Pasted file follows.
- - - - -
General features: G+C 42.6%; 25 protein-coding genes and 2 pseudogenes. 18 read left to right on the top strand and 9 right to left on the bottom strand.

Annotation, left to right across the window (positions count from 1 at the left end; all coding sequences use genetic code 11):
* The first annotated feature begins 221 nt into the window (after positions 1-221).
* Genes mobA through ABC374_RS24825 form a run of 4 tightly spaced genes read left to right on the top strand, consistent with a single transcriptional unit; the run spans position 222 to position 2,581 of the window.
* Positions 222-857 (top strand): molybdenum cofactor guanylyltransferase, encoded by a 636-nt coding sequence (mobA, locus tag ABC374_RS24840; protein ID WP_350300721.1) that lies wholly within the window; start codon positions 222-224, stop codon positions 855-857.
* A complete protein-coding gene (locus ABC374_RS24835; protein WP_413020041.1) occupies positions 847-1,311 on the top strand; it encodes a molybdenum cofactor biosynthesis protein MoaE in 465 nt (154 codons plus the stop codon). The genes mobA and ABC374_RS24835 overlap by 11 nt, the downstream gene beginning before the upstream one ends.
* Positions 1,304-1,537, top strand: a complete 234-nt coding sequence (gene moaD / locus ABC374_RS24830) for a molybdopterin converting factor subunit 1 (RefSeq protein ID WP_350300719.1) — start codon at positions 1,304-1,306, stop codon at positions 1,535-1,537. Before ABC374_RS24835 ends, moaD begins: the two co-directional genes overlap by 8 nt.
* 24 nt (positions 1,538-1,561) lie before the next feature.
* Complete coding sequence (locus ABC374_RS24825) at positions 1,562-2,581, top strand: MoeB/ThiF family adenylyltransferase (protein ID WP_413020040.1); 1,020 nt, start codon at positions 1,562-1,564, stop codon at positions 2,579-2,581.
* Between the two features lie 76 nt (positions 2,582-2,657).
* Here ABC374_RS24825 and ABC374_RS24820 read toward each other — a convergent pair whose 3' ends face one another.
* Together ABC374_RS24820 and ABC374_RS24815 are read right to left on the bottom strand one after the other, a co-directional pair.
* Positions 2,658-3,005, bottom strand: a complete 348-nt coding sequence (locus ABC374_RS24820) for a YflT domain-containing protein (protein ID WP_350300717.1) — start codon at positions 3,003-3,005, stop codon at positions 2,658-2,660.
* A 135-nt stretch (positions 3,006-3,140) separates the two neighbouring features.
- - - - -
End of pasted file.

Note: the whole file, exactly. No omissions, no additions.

General features: G+C 42.6%; 25 protein-coding genes and 2 pseudogenes. 18 read left to right on the top strand and 9 right to left on the bottom strand.

Annotation, left to right across the window (positions count from 1 at the left end; all coding sequences use genetic code 11):
* The first annotated feature begins 221 nt into the window (after positions 1-221).
* Genes mobA through ABC374_RS24825 form a run of 4 tightly spaced genes read left to right on the top strand, consistent with a single transcriptional unit; the run spans position 222 to position 2,581 of the window.
* Positions 222-857 (top strand): molybdenum cofactor guanylyltransferase, encoded by a 636-nt coding sequence (mobA, locus tag ABC374_RS24840; protein ID WP_350300721.1) that lies wholly within the window; start codon positions 222-224, stop codon positions 855-857.
* A complete protein-coding gene (locus ABC374_RS24835; protein WP_413020041.1) occupies positions 847-1,311 on the top strand; it encodes a molybdenum cofactor biosynthesis protein MoaE in 465 nt (154 codons plus the stop codon). The genes mobA and ABC374_RS24835 overlap by 11 nt, the downstream gene beginning before the upstream one ends.
* Positions 1,304-1,537, top strand: a complete 234-nt coding sequence (gene moaD / locus ABC374_RS24830) for a molybdopterin converting factor subunit 1 (RefSeq protein ID WP_350300719.1) — start codon at positions 1,304-1,306, stop codon at positions 1,535-1,537. Before ABC374_RS24835 ends, moaD begins: the two co-directional genes overlap by 8 nt.
* 24 nt (positions 1,538-1,561) lie before the next feature.
* Complete coding sequence (locus ABC374_RS24825) at positions 1,562-2,581, top strand: MoeB/ThiF family adenylyltransferase (protein ID WP_413020040.1); 1,020 nt, start codon at positions 1,562-1,564, stop codon at positions 2,579-2,581.
* Between the two features lie 76 nt (positions 2,582-2,657).
* Here ABC374_RS24825 and ABC374_RS24820 read toward each other — a convergent pair whose 3' ends face one another.
* Together ABC374_RS24820 and ABC374_RS24815 are read right to left on the bottom strand one after the other, a co-directional pair.
* Positions 2,658-3,005, bottom strand: a complete 348-nt coding sequence (locus ABC374_RS24820) for a YflT domain-containing protein (protein ID WP_350300717.1) — start codon at positions 3,003-3,005, stop codon at positions 2,658-2,660.
* A 135-nt stretch (positions 3,006-3,140) separates the two neighbouring features.